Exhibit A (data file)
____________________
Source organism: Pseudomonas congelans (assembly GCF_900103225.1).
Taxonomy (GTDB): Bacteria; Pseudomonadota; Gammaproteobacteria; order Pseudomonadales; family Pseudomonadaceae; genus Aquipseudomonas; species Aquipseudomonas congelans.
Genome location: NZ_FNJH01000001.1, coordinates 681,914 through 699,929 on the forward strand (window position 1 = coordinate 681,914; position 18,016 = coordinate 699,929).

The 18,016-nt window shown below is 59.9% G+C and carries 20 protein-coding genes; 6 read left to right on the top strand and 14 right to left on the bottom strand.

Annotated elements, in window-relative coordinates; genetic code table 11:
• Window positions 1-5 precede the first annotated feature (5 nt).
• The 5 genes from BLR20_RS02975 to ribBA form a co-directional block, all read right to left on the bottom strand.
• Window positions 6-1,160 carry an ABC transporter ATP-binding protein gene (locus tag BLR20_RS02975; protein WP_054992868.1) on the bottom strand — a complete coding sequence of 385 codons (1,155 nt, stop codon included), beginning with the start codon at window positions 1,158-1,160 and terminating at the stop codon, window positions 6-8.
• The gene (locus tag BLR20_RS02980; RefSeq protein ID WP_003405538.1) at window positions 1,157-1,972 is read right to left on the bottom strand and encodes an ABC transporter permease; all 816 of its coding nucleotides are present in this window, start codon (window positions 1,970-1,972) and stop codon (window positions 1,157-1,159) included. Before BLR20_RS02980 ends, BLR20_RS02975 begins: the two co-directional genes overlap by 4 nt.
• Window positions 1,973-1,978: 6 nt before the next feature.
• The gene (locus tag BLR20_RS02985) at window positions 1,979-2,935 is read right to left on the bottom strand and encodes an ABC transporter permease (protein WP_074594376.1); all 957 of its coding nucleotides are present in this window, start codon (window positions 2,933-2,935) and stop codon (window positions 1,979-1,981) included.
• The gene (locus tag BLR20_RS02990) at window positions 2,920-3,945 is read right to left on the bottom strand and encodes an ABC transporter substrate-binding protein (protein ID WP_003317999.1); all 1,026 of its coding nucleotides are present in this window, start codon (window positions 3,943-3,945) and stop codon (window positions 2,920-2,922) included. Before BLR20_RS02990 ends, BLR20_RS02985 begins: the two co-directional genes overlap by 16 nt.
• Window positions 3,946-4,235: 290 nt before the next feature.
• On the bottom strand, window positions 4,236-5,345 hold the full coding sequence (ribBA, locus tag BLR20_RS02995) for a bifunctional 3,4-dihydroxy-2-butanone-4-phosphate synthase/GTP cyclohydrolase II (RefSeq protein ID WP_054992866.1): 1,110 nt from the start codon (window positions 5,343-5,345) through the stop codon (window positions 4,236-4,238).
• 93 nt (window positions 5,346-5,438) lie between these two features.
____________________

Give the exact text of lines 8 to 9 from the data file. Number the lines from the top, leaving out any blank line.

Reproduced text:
• Window positions 6-1,160 carry an ABC transporter ATP-binding protein gene (locus tag BLR20_RS02975; protein WP_054992868.1) on the bottom strand — a complete coding sequence of 385 codons (1,155 nt, stop codon included), beginning with the start codon at window positions 1,158-1,160 and terminating at the stop codon, window positions 6-8.
• The gene (locus tag BLR20_RS02980; RefSeq protein ID WP_003405538.1) at window positions 1,157-1,972 is read right to left on the bottom strand and encodes an ABC transporter permease; all 816 of its coding nucleotides are present in this window, start codon (window positions 1,970-1,972) and stop codon (window positions 1,157-1,159) included. Before BLR20_RS02980 ends, BLR20_RS02975 begins: the two co-directional genes overlap by 4 nt.